JOSHUA REDMAN | London, Ronnie Scott’s

On arriving at Ronnie Scott’s to see Josh Redman I was desperate to see the show, and also quite keen to have a drink. I took my place at the bar, poised to order — and then didn’t turn round to order a drink during the entire show.

Joshua and his band (Reuben Rogers on bass and Gregory Hutchinson on drums) are the most mesmerising trio I have ever seen on stage. The entire performance could be a conversation between three old friends, their minds as agile as their hands. Often, Josh starts playing as though he’s just thought of something to say; man and saxophone have merged so entirely that during the encore, he might have been cracking jokes in the form of short, sharp notes. This was supple, elegant, muscular jazz.

In one dreamy number, ‘I’m Glad There Is You’, the notes rippled so sweetly the song might have been an invocation for world peace. ‘Blackwell’s Message’ had verve, with a sharp opening from Reuben, whose birdlike attention to his instrument only ever ceased as he glanced over at Josh or Gregory, his drumming always inimitably tight and focused. A cover of Gabriel Kahane’s ‘Veda’ brought Josh’s glasses and sheet music out. ‘This is so easy!’ he quipped; they laughed together, and started, without saying anything else, to make it sound exactly that. Redman is unbelievably attuned to the timing of everything that goes on around him; as he smilingly accepted audience applause, he already seemed to know exactly how long it would last, and when he could start playing again.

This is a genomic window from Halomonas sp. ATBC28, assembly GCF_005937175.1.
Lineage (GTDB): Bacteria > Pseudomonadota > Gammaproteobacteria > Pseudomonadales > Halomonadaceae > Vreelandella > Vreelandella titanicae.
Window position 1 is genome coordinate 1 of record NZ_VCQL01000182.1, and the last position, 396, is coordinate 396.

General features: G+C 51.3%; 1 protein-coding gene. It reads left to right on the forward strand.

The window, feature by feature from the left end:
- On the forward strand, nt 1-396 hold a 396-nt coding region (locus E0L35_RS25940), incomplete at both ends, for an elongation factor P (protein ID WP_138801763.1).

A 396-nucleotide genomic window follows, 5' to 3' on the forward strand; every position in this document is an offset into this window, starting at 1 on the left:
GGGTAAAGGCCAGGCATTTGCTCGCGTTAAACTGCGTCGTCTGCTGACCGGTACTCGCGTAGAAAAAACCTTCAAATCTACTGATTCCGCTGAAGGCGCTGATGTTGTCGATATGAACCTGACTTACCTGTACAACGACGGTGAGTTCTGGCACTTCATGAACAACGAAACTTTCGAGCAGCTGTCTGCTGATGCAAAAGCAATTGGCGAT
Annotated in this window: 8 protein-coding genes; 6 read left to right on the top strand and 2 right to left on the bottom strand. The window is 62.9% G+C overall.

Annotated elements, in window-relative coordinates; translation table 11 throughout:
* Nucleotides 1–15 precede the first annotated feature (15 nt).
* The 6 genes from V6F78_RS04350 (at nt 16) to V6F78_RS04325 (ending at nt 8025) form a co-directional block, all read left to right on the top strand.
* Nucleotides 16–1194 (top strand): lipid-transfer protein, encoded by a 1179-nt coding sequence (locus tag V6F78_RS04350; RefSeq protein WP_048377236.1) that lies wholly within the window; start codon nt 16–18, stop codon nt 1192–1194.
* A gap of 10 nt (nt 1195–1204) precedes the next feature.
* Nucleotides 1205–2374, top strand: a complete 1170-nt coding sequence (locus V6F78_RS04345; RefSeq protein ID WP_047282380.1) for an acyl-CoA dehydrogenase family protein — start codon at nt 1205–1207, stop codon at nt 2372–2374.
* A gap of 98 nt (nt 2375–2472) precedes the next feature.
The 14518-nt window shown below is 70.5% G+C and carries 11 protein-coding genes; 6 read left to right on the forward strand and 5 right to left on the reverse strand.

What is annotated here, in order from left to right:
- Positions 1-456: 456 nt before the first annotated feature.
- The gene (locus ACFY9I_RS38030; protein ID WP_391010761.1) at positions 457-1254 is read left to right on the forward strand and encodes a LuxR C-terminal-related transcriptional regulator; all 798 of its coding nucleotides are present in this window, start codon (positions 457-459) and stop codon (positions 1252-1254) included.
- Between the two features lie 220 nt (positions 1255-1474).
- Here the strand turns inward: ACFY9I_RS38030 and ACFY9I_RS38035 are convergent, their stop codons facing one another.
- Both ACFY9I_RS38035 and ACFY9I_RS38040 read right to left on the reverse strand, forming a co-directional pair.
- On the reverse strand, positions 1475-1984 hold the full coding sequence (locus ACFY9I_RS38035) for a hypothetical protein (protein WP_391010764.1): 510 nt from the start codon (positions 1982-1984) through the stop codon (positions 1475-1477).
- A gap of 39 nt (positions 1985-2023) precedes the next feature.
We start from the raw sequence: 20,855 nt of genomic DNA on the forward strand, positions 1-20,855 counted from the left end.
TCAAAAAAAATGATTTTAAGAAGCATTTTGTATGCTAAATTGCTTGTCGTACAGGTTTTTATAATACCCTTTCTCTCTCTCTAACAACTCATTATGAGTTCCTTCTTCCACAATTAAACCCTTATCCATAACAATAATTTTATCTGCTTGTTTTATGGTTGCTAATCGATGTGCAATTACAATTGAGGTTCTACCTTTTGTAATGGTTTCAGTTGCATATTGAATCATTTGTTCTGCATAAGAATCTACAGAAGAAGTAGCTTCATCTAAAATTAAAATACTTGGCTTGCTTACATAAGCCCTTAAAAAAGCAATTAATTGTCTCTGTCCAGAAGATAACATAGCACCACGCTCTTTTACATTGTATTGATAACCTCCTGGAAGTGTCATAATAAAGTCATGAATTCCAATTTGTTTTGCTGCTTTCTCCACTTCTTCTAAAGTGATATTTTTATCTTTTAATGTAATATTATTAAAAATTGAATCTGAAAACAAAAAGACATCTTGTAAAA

Just before they left the stage, Redman said: ‘We hope to see you again under more sane political circumstances’ – and music of this genius might just be the thing to give Monday’s packed house the confidence to keep believing in that.  

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